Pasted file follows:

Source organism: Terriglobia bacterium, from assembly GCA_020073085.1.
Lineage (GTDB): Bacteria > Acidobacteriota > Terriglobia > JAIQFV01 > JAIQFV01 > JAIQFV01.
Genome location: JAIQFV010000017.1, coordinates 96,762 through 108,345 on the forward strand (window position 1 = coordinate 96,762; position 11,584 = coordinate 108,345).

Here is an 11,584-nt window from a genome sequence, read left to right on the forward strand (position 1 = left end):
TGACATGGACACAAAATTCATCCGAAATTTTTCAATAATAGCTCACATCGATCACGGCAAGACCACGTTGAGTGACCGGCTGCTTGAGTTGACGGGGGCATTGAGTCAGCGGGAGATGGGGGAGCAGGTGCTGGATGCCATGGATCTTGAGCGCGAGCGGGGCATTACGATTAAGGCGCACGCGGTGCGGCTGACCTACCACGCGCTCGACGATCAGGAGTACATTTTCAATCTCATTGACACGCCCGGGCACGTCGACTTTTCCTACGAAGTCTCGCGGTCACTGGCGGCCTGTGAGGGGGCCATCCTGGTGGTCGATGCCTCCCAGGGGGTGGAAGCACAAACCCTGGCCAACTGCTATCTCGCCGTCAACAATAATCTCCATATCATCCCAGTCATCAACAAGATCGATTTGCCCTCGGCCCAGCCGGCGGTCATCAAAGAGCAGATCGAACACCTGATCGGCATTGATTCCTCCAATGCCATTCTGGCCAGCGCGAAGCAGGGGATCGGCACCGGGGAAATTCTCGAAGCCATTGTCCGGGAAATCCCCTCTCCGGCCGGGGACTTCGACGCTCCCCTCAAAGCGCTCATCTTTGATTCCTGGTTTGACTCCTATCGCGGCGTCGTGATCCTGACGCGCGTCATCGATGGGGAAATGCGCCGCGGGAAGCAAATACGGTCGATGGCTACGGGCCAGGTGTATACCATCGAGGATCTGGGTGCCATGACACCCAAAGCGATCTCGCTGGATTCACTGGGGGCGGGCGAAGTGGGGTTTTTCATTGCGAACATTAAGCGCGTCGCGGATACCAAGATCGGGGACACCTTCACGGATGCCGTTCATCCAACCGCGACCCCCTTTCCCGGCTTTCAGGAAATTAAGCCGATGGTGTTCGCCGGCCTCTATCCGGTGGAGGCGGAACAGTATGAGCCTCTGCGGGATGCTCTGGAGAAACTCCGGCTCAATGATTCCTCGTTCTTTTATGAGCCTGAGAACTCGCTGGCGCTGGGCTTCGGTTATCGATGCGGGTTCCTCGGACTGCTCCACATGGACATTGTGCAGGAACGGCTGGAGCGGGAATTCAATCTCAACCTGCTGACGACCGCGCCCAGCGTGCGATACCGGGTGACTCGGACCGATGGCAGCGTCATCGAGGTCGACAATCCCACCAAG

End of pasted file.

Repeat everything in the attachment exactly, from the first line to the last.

Source organism: Terriglobia bacterium, from assembly GCA_020073085.1.
Lineage (GTDB): Bacteria > Acidobacteriota > Terriglobia > JAIQFV01 > JAIQFV01 > JAIQFV01.
Genome location: JAIQFV010000017.1, coordinates 96,762 through 108,345 on the forward strand (window position 1 = coordinate 96,762; position 11,584 = coordinate 108,345).

Here is an 11,584-nt window from a genome sequence, read left to right on the forward strand (position 1 = left end):
TGACATGGACACAAAATTCATCCGAAATTTTTCAATAATAGCTCACATCGATCACGGCAAGACCACGTTGAGTGACCGGCTGCTTGAGTTGACGGGGGCATTGAGTCAGCGGGAGATGGGGGAGCAGGTGCTGGATGCCATGGATCTTGAGCGCGAGCGGGGCATTACGATTAAGGCGCACGCGGTGCGGCTGACCTACCACGCGCTCGACGATCAGGAGTACATTTTCAATCTCATTGACACGCCCGGGCACGTCGACTTTTCCTACGAAGTCTCGCGGTCACTGGCGGCCTGTGAGGGGGCCATCCTGGTGGTCGATGCCTCCCAGGGGGTGGAAGCACAAACCCTGGCCAACTGCTATCTCGCCGTCAACAATAATCTCCATATCATCCCAGTCATCAACAAGATCGATTTGCCCTCGGCCCAGCCGGCGGTCATCAAAGAGCAGATCGAACACCTGATCGGCATTGATTCCTCCAATGCCATTCTGGCCAGCGCGAAGCAGGGGATCGGCACCGGGGAAATTCTCGAAGCCATTGTCCGGGAAATCCCCTCTCCGGCCGGGGACTTCGACGCTCCCCTCAAAGCGCTCATCTTTGATTCCTGGTTTGACTCCTATCGCGGCGTCGTGATCCTGACGCGCGTCATCGATGGGGAAATGCGCCGCGGGAAGCAAATACGGTCGATGGCTACGGGCCAGGTGTATACCATCGAGGATCTGGGTGCCATGACACCCAAAGCGATCTCGCTGGATTCACTGGGGGCGGGCGAAGTGGGGTTTTTCATTGCGAACATTAAGCGCGTCGCGGATACCAAGATCGGGGACACCTTCACGGATGCCGTTCATCCAACCGCGACCCCCTTTCCCGGCTTTCAGGAAATTAAGCCGATGGTGTTCGCCGGCCTCTATCCGGTGGAGGCGGAACAGTATGAGCCTCTGCGGGATGCTCTGGAGAAACTCCGGCTCAATGATTCCTCGTTCTTTTATGAGCCTGAGAACTCGCTGGCGCTGGGCTTCGGTTATCGATGCGGGTTCCTCGGACTGCTCCACATGGACATTGTGCAGGAACGGCTGGAGCGGGAATTCAATCTCAACCTGCTGACGACCGCGCCCAGCGTGCGATACCGGGTGACTCGGACCGATGGCAGCGTCATCGAGGTCGACAATCCCACCAAG